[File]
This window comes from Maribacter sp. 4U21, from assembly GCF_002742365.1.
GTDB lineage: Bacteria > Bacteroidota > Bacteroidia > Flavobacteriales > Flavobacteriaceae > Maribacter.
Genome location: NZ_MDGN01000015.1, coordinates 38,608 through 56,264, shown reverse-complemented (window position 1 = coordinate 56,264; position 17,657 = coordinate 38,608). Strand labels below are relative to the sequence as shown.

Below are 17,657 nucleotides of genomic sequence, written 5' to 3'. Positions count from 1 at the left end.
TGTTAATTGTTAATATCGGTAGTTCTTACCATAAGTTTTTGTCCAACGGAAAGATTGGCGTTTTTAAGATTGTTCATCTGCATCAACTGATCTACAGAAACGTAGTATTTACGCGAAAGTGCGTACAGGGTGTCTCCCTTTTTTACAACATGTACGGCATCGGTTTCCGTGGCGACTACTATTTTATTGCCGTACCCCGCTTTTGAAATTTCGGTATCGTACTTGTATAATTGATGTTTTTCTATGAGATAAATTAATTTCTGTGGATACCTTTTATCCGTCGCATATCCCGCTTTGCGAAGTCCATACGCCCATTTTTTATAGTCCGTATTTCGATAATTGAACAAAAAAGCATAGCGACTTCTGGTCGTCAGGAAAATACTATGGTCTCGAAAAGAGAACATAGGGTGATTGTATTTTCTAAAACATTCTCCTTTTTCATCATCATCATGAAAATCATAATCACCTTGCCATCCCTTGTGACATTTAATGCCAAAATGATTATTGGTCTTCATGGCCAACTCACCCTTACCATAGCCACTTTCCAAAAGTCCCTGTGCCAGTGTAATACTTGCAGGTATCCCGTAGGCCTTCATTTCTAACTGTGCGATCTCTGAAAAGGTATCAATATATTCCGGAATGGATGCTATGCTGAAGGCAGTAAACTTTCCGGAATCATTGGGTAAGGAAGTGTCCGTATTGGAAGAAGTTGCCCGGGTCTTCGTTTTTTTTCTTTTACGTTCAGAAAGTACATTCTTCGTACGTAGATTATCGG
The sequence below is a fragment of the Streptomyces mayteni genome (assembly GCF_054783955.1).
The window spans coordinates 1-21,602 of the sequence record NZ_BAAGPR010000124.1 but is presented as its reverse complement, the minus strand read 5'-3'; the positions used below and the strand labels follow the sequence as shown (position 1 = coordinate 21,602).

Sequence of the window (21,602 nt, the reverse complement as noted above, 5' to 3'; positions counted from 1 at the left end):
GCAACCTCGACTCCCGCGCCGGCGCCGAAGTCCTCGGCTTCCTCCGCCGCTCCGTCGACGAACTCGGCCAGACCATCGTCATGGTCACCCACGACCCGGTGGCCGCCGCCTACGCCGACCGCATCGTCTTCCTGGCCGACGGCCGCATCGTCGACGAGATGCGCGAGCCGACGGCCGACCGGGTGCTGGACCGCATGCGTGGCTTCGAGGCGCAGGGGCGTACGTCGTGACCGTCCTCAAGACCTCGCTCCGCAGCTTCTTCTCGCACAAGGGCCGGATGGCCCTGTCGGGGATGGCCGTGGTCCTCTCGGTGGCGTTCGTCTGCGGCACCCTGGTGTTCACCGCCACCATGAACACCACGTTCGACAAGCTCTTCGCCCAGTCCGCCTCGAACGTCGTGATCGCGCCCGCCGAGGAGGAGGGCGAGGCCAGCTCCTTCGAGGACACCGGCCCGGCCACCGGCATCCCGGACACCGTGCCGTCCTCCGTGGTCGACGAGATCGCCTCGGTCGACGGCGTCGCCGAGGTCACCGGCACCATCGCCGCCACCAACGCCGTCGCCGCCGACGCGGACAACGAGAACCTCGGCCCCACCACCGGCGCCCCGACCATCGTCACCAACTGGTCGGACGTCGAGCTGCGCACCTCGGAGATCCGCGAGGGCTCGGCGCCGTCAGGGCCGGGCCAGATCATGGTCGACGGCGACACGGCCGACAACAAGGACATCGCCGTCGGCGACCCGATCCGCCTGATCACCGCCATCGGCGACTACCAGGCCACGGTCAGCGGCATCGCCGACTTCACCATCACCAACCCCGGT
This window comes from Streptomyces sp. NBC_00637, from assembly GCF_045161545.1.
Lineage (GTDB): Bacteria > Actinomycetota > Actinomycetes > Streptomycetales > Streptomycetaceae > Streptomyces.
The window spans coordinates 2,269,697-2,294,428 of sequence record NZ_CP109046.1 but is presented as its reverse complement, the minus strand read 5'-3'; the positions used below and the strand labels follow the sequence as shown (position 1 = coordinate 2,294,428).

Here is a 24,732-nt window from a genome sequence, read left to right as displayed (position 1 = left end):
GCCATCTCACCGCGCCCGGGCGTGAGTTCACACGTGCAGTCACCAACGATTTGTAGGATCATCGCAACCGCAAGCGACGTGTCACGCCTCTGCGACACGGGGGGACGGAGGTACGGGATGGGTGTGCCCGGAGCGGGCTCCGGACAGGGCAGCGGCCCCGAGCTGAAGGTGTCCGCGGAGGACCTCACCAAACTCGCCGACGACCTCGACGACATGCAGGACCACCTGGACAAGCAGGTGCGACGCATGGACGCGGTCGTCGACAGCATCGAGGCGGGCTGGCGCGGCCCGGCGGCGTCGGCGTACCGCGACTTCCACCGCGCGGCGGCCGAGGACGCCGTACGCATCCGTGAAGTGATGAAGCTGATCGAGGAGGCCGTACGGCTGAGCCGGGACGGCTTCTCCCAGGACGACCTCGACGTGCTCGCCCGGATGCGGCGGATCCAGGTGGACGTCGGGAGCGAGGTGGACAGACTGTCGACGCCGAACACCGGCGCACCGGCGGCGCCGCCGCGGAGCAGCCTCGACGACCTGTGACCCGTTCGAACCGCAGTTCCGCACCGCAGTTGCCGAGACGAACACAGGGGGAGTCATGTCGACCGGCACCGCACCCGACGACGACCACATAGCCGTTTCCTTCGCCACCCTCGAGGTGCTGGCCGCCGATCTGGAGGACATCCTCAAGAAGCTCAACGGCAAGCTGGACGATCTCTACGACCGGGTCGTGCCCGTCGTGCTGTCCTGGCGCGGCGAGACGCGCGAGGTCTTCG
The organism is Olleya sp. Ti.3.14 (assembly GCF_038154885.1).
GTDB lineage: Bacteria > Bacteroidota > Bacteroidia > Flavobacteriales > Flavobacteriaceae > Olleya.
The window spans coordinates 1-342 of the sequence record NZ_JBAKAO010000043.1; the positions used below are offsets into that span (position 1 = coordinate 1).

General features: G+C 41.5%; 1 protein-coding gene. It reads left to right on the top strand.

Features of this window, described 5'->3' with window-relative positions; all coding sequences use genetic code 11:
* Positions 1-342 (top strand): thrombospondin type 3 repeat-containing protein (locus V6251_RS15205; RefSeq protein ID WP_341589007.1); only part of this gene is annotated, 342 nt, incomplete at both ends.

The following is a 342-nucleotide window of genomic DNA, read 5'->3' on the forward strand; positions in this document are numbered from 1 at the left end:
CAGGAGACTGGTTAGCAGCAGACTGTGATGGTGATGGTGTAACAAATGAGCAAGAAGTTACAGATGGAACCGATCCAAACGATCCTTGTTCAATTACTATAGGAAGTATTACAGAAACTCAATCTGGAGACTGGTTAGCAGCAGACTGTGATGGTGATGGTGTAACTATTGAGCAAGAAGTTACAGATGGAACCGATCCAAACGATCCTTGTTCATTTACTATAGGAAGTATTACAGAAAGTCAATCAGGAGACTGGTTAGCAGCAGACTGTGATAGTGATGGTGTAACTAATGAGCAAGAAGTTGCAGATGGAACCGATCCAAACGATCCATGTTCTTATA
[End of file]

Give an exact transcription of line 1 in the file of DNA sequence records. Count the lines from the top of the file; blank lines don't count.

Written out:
This window comes from Maribacter sp. 4U21, from assembly GCF_002742365.1.